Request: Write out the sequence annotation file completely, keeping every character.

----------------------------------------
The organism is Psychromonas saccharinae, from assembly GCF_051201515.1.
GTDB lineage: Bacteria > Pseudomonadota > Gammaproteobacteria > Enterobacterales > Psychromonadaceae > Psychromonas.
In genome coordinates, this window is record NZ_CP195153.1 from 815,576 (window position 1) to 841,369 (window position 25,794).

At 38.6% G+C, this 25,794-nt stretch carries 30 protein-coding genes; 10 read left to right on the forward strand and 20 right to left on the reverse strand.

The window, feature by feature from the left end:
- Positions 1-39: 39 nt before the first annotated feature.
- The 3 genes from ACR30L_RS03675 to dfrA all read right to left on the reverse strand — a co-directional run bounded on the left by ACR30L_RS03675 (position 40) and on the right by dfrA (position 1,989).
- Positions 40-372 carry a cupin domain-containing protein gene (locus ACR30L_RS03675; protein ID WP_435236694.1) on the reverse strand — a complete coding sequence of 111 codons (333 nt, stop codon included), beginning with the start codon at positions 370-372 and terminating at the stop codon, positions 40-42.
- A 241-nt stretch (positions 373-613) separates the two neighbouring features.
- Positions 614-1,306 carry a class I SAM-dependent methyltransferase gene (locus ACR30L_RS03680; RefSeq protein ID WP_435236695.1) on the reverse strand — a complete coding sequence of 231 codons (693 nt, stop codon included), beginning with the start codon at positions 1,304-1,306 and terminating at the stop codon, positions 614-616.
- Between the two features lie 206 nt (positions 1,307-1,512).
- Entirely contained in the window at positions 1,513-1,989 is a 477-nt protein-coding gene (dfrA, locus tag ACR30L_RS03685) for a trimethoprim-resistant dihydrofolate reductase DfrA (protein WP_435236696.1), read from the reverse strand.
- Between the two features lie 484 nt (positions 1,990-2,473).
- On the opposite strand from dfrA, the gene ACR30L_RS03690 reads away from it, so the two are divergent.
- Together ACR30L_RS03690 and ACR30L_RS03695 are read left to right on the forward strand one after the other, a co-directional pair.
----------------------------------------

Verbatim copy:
The organism is Psychromonas saccharinae, from assembly GCF_051201515.1.
GTDB lineage: Bacteria > Pseudomonadota > Gammaproteobacteria > Enterobacterales > Psychromonadaceae > Psychromonas.
In genome coordinates, this window is record NZ_CP195153.1 from 815,576 (window position 1) to 841,369 (window position 25,794).

At 38.6% G+C, this 25,794-nt stretch carries 30 protein-coding genes; 10 read left to right on the forward strand and 20 right to left on the reverse strand.

The window, feature by feature from the left end:
- Positions 1-39: 39 nt before the first annotated feature.
- The 3 genes from ACR30L_RS03675 to dfrA all read right to left on the reverse strand — a co-directional run bounded on the left by ACR30L_RS03675 (position 40) and on the right by dfrA (position 1,989).
- Positions 40-372 carry a cupin domain-containing protein gene (locus ACR30L_RS03675; protein ID WP_435236694.1) on the reverse strand — a complete coding sequence of 111 codons (333 nt, stop codon included), beginning with the start codon at positions 370-372 and terminating at the stop codon, positions 40-42.
- A 241-nt stretch (positions 373-613) separates the two neighbouring features.
- Positions 614-1,306 carry a class I SAM-dependent methyltransferase gene (locus ACR30L_RS03680; RefSeq protein ID WP_435236695.1) on the reverse strand — a complete coding sequence of 231 codons (693 nt, stop codon included), beginning with the start codon at positions 1,304-1,306 and terminating at the stop codon, positions 614-616.
- Between the two features lie 206 nt (positions 1,307-1,512).
- Entirely contained in the window at positions 1,513-1,989 is a 477-nt protein-coding gene (dfrA, locus tag ACR30L_RS03685) for a trimethoprim-resistant dihydrofolate reductase DfrA (protein WP_435236696.1), read from the reverse strand.
- Between the two features lie 484 nt (positions 1,990-2,473).
- On the opposite strand from dfrA, the gene ACR30L_RS03690 reads away from it, so the two are divergent.
- Together ACR30L_RS03690 and ACR30L_RS03695 are read left to right on the forward strand one after the other, a co-directional pair.